In addition, this battery is replaceable. So when it wears out (as all rechargeable batters do) you can replace it without having to replace the entire remote. It is a specific battery that you to get from Logitech, so you can’t just go to the store and pick up replacement batteries. But it is readily available on Amazon for a pretty reasonable price.

It is pretty easy to replace as well. You can see the process here.

Harmony Hub

The Elite includes the Harmony Hub with the remote. This is the devices that essentially extends the functionality of the remote and connects the remote to smarthome devices and the IR blasters that are included in the package.

The IR blasters are what allow you to control IR controlled devices that are not within line of sight of the remote. You connect them to the hub and then place the other end somewhere in line of sight to the IR controlled devices. This will “blast” an IR signal to all of those devices. This is especially helpful for devices that are behind cabinet doors or if you have components in different parts of the room.

The Elite includes two (2) IR blasters.

Smart Home Connectivity

With the included hub, the Harmony Elite connects to a huge list of smart home devices. This includes both devices that can be controlled by the remote and devices that can be used to trigger the hub to control your home theater devices.

Controlling Other Devices With Your Remote

With the hub, you can use the remote to control many smart home devices such as lighting or window shades that can enhance the home theater experience. For example, you can program a “watch movie” sequence that will turn on all the appropriate home theater components, lower the projection screen, dim the main lights, and close the shades.

You can even turn off all the lights in the house and lock the doors with one press of the “goodnight” button.

Using Smart Home Devices To Trigger The Remote

You can control the hub with voice activated devices such as the Amazon Echo, Google Home, or Apple’s Siri.

This is my favorite feature of the Harmony Hub. Think back to the “watch a movie” command I described above. With an Amazon Echo, I can just simply give a verbal command to perform all those tasks. So I can be pouring the drinks or making popcorn while the home theater sets itself up.

At this time, Echo (Alexa) controls are relatively limited, but Amazon is adding new functionality to this device every week, so it will not be long until the list of things Alexa can do will grow.

Smartphone App

In addition to connection to your smarthome devices, the hub also allows you to use your smartphone in place of the remote.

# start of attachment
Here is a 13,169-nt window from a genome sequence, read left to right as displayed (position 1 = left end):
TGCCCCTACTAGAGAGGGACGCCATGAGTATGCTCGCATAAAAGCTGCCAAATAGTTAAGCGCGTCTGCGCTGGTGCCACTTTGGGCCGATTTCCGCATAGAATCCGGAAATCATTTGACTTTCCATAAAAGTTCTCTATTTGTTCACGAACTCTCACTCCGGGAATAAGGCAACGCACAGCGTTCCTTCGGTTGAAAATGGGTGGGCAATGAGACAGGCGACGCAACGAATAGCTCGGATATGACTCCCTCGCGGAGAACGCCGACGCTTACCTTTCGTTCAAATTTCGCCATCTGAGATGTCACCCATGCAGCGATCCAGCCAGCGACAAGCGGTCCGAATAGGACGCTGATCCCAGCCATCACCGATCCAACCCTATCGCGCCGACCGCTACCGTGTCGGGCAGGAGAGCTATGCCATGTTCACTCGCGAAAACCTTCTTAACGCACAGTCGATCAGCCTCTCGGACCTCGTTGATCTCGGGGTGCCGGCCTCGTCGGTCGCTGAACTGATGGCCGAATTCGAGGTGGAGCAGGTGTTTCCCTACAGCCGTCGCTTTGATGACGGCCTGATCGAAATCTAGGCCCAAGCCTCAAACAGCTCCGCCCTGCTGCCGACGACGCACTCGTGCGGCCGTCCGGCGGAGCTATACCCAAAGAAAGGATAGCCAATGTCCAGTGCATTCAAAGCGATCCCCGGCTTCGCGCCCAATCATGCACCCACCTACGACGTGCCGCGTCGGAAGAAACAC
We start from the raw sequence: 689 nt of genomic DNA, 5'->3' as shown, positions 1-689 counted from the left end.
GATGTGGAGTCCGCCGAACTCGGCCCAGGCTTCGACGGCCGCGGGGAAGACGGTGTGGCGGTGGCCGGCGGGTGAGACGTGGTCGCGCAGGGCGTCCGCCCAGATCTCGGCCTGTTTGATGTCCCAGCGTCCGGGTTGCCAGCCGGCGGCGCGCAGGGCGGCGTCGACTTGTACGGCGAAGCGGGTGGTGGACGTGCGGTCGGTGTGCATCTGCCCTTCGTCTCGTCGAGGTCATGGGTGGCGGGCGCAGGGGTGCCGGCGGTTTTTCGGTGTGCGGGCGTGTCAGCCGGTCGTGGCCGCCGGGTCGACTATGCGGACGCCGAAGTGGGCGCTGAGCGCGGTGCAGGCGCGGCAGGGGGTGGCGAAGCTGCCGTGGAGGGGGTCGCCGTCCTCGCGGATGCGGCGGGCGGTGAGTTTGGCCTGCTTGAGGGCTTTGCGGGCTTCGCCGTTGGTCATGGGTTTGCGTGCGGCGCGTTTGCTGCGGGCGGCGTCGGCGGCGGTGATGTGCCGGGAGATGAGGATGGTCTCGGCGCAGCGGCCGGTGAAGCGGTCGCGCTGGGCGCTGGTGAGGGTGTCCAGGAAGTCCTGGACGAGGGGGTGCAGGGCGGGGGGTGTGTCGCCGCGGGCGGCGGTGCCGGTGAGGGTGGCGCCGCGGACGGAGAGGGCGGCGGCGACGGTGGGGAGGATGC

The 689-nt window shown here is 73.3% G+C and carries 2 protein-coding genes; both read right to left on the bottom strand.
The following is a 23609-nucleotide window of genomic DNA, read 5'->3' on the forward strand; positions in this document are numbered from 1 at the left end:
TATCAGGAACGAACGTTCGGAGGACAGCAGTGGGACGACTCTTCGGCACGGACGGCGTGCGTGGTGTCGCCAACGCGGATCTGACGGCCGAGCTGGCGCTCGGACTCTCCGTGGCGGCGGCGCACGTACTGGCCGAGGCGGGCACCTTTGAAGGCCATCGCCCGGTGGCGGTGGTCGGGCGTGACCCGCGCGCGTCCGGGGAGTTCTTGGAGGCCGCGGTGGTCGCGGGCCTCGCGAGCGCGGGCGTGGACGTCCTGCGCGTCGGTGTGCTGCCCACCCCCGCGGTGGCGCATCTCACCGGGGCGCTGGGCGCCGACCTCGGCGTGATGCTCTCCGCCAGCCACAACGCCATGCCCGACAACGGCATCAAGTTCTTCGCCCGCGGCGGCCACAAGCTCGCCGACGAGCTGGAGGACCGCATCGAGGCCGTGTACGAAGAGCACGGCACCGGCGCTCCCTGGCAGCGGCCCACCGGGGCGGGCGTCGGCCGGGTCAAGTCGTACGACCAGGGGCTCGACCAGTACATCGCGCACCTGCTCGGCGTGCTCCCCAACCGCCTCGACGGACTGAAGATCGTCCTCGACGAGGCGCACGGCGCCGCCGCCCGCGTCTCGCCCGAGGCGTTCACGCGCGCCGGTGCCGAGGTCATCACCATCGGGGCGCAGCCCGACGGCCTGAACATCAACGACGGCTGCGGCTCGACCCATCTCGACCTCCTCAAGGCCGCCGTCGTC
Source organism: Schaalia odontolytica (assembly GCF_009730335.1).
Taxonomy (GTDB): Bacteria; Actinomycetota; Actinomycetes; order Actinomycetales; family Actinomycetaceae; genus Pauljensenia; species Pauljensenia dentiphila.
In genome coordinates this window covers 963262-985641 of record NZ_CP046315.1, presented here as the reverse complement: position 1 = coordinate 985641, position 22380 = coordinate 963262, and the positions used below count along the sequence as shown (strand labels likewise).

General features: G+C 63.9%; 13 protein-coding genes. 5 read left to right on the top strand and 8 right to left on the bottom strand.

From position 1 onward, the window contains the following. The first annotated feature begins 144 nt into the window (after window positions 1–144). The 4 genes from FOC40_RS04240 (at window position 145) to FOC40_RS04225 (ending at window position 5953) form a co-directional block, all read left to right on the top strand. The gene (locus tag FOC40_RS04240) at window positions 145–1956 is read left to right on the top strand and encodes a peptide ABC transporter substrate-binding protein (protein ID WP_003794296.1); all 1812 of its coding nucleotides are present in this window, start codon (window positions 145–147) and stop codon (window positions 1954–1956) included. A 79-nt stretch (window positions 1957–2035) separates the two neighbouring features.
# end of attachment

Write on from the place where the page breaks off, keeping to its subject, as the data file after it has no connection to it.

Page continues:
Logitech has an app called “Harmony Control.” This is great for controlling things when you aren’t near the remote itself. It also means that everyone in the home has full control of the home theater setup in their pockets. This can either be very useful or it can make for some interesting remote battles for two people that want to watch different things.

I found that it comes in handy when I have company over and I am busy doing something elsewhere in the home when I need to change something on the TV. As long as I have my phone with me, it doesn’t matter where the remote is.


You really can’t go wrong with the Harmony Elite. It’s probably the best universal remote on the market.

Who Is It For?

If you have a large or complicated home theater setup or have your components behind a cabinet door then the Elite is a great choice. The included IR blasters that work in conjunction with the RF functionality of the remote will make things a lot easier for you.

Also, if your home theater setup has built in smart home lighting then having a smart home compatible system like the Elite can be a huge benefit. You can just press the movie button and have all the correct components turn on as the lights dim for the movie.

Logitech Harmony 950

Click Image For More Info

There are a lot of similarities between the Harmony 950 and the Elite. In fact, they are the same remote. Looking at the remote itself, there are no differences at all. The only difference is that the 950 does not include the hub. Logitech tends to downplay that fact a little bit in their product descriptions because (obviously) they want to encourage you to get the more expensive option.

CLICK HERE to check availability on Amazon.

When you purchase the Harmony 950, it comes with the following in the box…

  • Harmony 950 IR-based remote (with rechargeable battery)
  • Charging station
  • USB cable (Type A)
  • AC adapter
  • User documentation